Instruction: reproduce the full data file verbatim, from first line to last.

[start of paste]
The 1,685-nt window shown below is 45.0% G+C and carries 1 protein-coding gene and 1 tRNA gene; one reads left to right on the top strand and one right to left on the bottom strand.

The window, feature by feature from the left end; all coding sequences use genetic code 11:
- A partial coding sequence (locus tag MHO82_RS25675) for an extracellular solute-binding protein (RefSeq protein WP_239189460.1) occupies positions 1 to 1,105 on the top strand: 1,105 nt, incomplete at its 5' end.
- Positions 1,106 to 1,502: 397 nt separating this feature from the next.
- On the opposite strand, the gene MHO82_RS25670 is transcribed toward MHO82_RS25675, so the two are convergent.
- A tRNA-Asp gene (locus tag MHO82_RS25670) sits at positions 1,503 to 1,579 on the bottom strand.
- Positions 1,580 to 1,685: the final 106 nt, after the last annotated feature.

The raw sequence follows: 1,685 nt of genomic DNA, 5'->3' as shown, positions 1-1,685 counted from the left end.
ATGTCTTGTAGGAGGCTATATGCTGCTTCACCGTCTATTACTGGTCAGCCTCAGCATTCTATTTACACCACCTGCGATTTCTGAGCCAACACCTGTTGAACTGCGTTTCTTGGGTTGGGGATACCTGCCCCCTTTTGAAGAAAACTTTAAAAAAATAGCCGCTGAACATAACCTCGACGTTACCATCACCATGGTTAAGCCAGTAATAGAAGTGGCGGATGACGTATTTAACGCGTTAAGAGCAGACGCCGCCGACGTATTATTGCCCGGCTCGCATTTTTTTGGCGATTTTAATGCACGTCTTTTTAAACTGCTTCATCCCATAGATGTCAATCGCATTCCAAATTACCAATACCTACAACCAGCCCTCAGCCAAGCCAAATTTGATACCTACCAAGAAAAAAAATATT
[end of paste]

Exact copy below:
The 1,685-nt window shown below is 45.0% G+C and carries 1 protein-coding gene and 1 tRNA gene; one reads left to right on the top strand and one right to left on the bottom strand.

The window, feature by feature from the left end; all coding sequences use genetic code 11:
- A partial coding sequence (locus tag MHO82_RS25675) for an extracellular solute-binding protein (RefSeq protein WP_239189460.1) occupies positions 1 to 1,105 on the top strand: 1,105 nt, incomplete at its 5' end.
- Positions 1,106 to 1,502: 397 nt separating this feature from the next.
- On the opposite strand, the gene MHO82_RS25670 is transcribed toward MHO82_RS25675, so the two are convergent.
- A tRNA-Asp gene (locus tag MHO82_RS25670) sits at positions 1,503 to 1,579 on the bottom strand.
- Positions 1,580 to 1,685: the final 106 nt, after the last annotated feature.

The raw sequence follows: 1,685 nt of genomic DNA, 5'->3' as shown, positions 1-1,685 counted from the left end.
ATGTCTTGTAGGAGGCTATATGCTGCTTCACCGTCTATTACTGGTCAGCCTCAGCATTCTATTTACACCACCTGCGATTTCTGAGCCAACACCTGTTGAACTGCGTTTCTTGGGTTGGGGATACCTGCCCCCTTTTGAAGAAAACTTTAAAAAAATAGCCGCTGAACATAACCTCGACGTTACCATCACCATGGTTAAGCCAGTAATAGAAGTGGCGGATGACGTATTTAACGCGTTAAGAGCAGACGCCGCCGACGTATTATTGCCCGGCTCGCATTTTTTTGGCGATTTTAATGCACGTCTTTTTAAACTGCTTCATCCCATAGATGTCAATCGCATTCCAAATTACCAATACCTACAACCAGCCCTCAGCCAAGCCAAATTTGATACCTACCAAGAAAAAAAATATT